Blues seek fighting spirit to get over Sarri state of affairs

Chelsea manager Maurizio Sarri will be one step closer to the Stamford Bridge exit if he does not get a favourable result against Brighton today as the Blues aim to finish in the top four this season.
Chelsea manager Maurizio Sarri will be one step closer to the Stamford Bridge exit if he does not get a favourable result against Brighton today as the Blues aim to finish in the top four this season. PHOTO: DPA

LONDON • Maurizio Sarri faces another angry vote of no confidence from frustrated Chelsea fans if he fails to spark his stuttering side in today's Premier League home clash with Brighton.

The Blues manager was subjected to vitriolic abuse and chants of "You don't know what you're doing" from the away supporters at Cardiff on Sunday in response to a listless display that was just six minutes away from becoming the nadir of a troubled debut season.

Although two late goals in the 2-1 win gave Sarri breathing space, keeping alive Chelsea's top-four hopes, it did little to quell the feeling that the under-fire Italian is on borrowed time at Stamford Bridge.

Reflecting the pattern of a term that has been one step forward, two steps back, Chelsea have been turgid of late in the league, showing little cutting edge despite posting high numbers in possession.

A repeat against relegation-threatened Brighton will certainly bring more opprobrium for Sarri, who has already suffered several nights of boos at home this term.

However, with seven matches left, defender Cesar Azpilicueta feels it is up to the players to "create a good atmosphere on the pitch".

He said: "We have to look at ourselves and, if we want to achieve our targets, we have to improve.

"On Wednesday, from the first minute, I know the fans will be behind us.

"We have to give them what they want - fighting spirit, great football, and scoring goals. That's what we both want and we have to pull in the same direction."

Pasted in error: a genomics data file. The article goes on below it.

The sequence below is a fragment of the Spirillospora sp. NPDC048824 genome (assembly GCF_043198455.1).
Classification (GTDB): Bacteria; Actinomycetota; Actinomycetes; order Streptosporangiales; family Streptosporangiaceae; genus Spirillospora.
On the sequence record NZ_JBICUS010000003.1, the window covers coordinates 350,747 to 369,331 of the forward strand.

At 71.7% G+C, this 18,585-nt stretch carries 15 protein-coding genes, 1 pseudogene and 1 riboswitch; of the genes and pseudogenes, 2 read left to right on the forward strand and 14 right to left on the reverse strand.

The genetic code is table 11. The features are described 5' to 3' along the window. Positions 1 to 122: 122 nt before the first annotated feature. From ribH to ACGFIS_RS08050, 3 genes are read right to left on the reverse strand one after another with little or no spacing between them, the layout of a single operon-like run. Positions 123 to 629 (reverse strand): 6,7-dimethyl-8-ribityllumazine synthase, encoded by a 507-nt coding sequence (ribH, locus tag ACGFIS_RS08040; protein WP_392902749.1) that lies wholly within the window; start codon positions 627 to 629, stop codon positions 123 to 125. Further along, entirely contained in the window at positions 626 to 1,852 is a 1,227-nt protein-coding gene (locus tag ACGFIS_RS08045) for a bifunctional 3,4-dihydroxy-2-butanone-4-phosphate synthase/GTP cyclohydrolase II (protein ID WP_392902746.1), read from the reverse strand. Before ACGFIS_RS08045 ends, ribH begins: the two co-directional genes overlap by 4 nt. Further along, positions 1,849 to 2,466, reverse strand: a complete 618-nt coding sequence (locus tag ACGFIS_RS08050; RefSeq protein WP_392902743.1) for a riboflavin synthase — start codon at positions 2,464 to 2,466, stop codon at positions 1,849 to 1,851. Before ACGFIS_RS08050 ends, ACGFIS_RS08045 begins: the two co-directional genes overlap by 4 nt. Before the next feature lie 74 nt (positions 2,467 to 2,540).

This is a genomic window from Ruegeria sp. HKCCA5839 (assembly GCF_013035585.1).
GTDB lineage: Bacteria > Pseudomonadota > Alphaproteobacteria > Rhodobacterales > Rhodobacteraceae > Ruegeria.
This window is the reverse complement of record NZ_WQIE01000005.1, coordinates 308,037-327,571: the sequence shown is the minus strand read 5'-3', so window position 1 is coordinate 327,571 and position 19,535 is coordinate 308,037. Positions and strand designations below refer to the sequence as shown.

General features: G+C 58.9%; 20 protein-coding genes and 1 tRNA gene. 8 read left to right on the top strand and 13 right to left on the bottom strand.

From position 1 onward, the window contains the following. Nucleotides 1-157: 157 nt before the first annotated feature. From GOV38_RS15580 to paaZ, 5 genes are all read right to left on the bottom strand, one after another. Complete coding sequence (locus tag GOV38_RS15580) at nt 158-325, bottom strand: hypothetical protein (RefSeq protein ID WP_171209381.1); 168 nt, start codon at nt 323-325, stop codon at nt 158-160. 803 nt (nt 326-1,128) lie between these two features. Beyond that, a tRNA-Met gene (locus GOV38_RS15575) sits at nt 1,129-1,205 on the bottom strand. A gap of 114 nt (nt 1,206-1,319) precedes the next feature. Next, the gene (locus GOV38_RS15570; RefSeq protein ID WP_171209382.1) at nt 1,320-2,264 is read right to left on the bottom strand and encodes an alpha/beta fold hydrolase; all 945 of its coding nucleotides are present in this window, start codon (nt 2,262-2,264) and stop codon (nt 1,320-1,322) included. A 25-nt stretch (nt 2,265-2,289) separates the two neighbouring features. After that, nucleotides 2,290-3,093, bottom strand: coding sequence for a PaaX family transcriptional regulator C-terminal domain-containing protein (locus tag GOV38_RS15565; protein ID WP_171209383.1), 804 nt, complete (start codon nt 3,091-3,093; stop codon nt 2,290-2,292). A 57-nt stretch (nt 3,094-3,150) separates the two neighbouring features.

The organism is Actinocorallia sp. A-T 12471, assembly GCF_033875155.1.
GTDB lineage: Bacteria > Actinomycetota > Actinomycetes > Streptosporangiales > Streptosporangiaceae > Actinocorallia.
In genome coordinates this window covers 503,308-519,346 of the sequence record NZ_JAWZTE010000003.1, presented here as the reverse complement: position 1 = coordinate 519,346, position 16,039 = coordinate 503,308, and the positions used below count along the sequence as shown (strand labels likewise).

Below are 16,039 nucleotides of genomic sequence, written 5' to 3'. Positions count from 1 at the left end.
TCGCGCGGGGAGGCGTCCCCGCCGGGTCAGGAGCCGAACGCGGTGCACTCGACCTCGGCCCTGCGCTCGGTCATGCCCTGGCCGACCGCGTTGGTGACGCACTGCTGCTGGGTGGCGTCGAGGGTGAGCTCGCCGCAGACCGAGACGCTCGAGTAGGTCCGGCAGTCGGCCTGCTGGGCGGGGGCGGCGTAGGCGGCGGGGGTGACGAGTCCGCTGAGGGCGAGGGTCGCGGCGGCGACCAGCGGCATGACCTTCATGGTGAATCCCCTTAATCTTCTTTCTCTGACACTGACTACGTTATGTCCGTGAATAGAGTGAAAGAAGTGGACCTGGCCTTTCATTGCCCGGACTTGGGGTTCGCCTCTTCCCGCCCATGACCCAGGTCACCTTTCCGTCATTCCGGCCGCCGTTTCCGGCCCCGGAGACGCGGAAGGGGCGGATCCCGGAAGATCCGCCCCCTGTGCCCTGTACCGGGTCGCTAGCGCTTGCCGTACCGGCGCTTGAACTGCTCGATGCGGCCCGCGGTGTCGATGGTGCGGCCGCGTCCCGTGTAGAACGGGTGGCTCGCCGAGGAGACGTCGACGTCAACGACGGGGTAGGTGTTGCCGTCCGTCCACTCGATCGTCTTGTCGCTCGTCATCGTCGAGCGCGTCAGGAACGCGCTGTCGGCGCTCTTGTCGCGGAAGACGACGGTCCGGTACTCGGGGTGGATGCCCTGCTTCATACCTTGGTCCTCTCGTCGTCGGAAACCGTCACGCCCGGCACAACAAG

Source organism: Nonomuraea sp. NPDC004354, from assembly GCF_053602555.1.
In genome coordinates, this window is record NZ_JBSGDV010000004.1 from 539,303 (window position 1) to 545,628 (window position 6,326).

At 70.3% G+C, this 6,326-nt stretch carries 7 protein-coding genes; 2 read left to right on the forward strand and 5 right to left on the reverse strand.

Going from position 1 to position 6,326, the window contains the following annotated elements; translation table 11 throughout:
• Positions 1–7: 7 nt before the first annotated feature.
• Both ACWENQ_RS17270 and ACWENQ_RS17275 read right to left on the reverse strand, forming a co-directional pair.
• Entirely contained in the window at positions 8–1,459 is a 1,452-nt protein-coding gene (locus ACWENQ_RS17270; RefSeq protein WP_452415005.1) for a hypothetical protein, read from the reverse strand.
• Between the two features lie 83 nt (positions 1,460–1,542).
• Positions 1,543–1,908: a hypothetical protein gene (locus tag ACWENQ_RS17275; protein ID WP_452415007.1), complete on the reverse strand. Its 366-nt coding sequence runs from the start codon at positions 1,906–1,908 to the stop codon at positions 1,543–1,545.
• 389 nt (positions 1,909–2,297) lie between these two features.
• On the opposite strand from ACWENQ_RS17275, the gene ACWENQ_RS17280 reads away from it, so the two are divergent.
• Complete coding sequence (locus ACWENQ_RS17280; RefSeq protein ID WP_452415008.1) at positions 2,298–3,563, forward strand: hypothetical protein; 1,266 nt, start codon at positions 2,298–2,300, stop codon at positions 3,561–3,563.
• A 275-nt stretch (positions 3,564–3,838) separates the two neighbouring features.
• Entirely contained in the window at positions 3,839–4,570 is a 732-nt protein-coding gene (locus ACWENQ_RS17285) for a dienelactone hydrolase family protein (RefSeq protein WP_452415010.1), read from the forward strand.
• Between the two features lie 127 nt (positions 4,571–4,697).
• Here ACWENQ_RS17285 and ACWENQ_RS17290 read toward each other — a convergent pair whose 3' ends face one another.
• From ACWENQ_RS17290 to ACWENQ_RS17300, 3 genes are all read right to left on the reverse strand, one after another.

While Sarri has taken most of the flak, Gonzalo Higuain has also not escaped criticism over his lacklustre form, with just three goals in 11 appearances in all competitions since joining from AC Milan in January.

Such was Chelsea's confidence that the former Argentina striker would be able to flourish as the main man up front that Alvaro Morata was allowed to leave for Atletico Madrid on a loan deal.

But Sarri has since admitted Higuain, who has scored against only the bottom two clubs in the league, is struggling to "get used to this championship".

Pundit Craig Burley has, however, given short shrift to the maxim that it takes time to adapt to the physicality of English football.

The former Chelsea midfielder told ESPN: "He knows Higuain very well from Italy and he has had a good six months to suss out how football is played over here.

"By the way, it isn't chalk and cheese, it might be a little quicker, but it isn't that much different.

"He is just not playing well and he is in a team that is not playing well.

"If Chelsea do get in the top four or win the Europa League, then it is going to paper over the cracks of the deficiencies of this manager for the long term."

AGENCE FRANCE-PRESSE

CHELSEA V BRIGHTON

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A version of this article appeared in the print edition of The Straits Times on April 03, 2019, with the headline 'Blues seek fighting spirit to get over Sarri state of affairs'. Print Edition | Subscribe